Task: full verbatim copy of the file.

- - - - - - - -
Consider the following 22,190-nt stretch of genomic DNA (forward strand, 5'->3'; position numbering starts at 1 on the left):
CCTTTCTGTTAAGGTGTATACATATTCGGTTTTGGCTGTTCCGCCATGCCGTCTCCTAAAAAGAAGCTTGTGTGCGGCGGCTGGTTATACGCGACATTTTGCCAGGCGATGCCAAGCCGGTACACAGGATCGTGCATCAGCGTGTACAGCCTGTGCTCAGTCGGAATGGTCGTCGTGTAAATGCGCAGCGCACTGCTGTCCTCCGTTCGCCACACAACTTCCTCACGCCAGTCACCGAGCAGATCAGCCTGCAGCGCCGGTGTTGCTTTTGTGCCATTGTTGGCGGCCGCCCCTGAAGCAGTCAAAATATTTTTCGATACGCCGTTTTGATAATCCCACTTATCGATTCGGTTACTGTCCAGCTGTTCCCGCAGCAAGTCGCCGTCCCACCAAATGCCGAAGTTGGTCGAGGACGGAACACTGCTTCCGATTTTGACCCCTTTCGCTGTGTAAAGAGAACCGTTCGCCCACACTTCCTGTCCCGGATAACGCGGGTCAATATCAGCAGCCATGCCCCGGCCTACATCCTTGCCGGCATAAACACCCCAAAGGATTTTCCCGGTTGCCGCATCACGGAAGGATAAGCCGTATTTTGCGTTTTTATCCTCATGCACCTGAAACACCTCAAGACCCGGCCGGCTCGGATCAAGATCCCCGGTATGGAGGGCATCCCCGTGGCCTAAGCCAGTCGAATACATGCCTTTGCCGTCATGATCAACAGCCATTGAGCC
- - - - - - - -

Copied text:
Consider the following 22,190-nt stretch of genomic DNA (forward strand, 5'->3'; position numbering starts at 1 on the left):
CCTTTCTGTTAAGGTGTATACATATTCGGTTTTGGCTGTTCCGCCATGCCGTCTCCTAAAAAGAAGCTTGTGTGCGGCGGCTGGTTATACGCGACATTTTGCCAGGCGATGCCAAGCCGGTACACAGGATCGTGCATCAGCGTGTACAGCCTGTGCTCAGTCGGAATGGTCGTCGTGTAAATGCGCAGCGCACTGCTGTCCTCCGTTCGCCACACAACTTCCTCACGCCAGTCACCGAGCAGATCAGCCTGCAGCGCCGGTGTTGCTTTTGTGCCATTGTTGGCGGCCGCCCCTGAAGCAGTCAAAATATTTTTCGATACGCCGTTTTGATAATCCCACTTATCGATTCGGTTACTGTCCAGCTGTTCCCGCAGCAAGTCGCCGTCCCACCAAATGCCGAAGTTGGTCGAGGACGGAACACTGCTTCCGATTTTGACCCCTTTCGCTGTGTAAAGAGAACCGTTCGCCCACACTTCCTGTCCCGGATAACGCGGGTCAATATCAGCAGCCATGCCCCGGCCTACATCCTTGCCGGCATAAACACCCCAAAGGATTTTCCCGGTTGCCGCATCACGGAAGGATAAGCCGTATTTTGCGTTTTTATCCTCATGCACCTGAAACACCTCAAGACCCGGCCGGCTCGGATCAAGATCCCCGGTATGGAGGGCATCCCCGTGGCCTAAGCCAGTCGAATACATGCCTTTGCCGTCATGATCAACAGCCATTGAGCC